Culture — January 16, 2011
Awakening the Dreamer, Changing the Dream
I recently attended the Pachamama Alliance symposium, Awakening the Dreamer, Changing the Dream in Napa County, California. It was a thought provoking and heart opening event to say the least. If you get invited or have a chance to attend their symposium, make sure and go. You’ll be glad you did.
Through dynamic group interactions with other NGO’s in the Napa Valley, leading edge information and inspiring multimedia, everyone who participated in this half-day event was inspired to reconnect with their deep concern for our world and were empowered to make a difference.
Designed with the collaboration of some of the finest scientific, indigenous and activist minds in the world, the Awakening the Dreamer, Changing the Dream Symposium explores the current state of our planet from a new perspective, and connects participants with a powerful global movement to reclaim our future. . . The Symposium is an exploration of four timely questions:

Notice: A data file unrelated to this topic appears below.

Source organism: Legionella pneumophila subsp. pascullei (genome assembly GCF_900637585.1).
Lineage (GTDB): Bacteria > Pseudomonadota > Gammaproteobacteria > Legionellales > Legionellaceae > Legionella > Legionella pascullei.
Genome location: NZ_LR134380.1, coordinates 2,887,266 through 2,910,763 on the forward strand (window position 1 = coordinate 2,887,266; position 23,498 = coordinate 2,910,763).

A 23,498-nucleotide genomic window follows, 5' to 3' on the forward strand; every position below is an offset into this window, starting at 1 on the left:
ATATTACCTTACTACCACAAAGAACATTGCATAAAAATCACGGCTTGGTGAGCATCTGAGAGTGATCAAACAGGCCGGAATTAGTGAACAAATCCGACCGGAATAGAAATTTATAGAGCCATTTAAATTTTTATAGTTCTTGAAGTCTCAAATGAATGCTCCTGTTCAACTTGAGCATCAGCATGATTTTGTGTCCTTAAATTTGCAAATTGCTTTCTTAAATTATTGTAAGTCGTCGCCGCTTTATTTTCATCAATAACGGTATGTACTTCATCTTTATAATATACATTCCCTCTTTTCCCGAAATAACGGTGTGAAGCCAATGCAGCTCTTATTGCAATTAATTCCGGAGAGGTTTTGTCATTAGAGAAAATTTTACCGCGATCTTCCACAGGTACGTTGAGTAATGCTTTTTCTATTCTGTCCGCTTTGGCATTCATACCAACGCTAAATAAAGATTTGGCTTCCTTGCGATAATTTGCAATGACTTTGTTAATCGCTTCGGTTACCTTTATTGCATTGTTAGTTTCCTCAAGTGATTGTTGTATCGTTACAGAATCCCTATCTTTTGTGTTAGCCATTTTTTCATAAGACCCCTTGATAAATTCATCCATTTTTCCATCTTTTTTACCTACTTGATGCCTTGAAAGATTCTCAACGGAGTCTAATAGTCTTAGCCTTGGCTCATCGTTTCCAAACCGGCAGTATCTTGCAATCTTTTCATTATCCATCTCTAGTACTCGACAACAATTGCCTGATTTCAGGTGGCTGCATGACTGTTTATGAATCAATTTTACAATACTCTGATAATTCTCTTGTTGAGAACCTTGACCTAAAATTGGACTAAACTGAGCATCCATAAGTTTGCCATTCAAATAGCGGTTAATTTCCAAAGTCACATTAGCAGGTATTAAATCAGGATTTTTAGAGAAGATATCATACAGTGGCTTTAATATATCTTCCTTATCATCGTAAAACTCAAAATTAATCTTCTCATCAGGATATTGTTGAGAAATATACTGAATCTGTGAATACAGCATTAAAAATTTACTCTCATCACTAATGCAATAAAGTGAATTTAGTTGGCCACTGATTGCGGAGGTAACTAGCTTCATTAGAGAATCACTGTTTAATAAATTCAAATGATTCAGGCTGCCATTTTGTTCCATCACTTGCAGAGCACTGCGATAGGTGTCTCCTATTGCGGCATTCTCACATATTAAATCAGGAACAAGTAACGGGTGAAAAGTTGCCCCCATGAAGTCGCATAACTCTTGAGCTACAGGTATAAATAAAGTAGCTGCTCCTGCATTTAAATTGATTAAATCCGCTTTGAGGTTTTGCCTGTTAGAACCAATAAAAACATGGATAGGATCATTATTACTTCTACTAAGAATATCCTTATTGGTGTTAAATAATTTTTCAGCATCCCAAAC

1 – Where Are We?
An examination of the state of environmental, social and personal well-being
2 – How did We Get Here?
Tracing the root causes that lead to our current imbalance
3 – What’s Possible for the Future?
Discovering new ways of relating with each other, with the Earth and looking at the emerging Movement for change
4 – Where Do We Go from Here?
Considering the stand we want to be in the world and our personal and collective impact
If you are ready to be disturbed by the state of the world, inspired and moved to action, and to be introduced to a thriving community of committed cohorts, then attend a symposium and join the Pacahama Alliance in exploring the most critical concerns of our times, and discover new opportunities to make a real difference in accelerating the emergence of an environmentally sustainable, spiritually fulfilling, and socially just human presence on this planet! . . . Scott Morrow, The Blue OK
In December 1997, Hill climbed 180 feet up a redwood tree she dubbed Luna to protest the logging of northern California's ancient redwood forests. She came down two years and eight days later, after negotiating a largely symbolic deal with Pacific Lumber to preserve Luna and surrounding trees. Her firsthand experience of destructive forest practices (only 3% of America's majestic ancient redwood forests remain) is extremely powerful, and her book records a courageous act of civil disobedience that places her squarely in the tradition of Thoreau.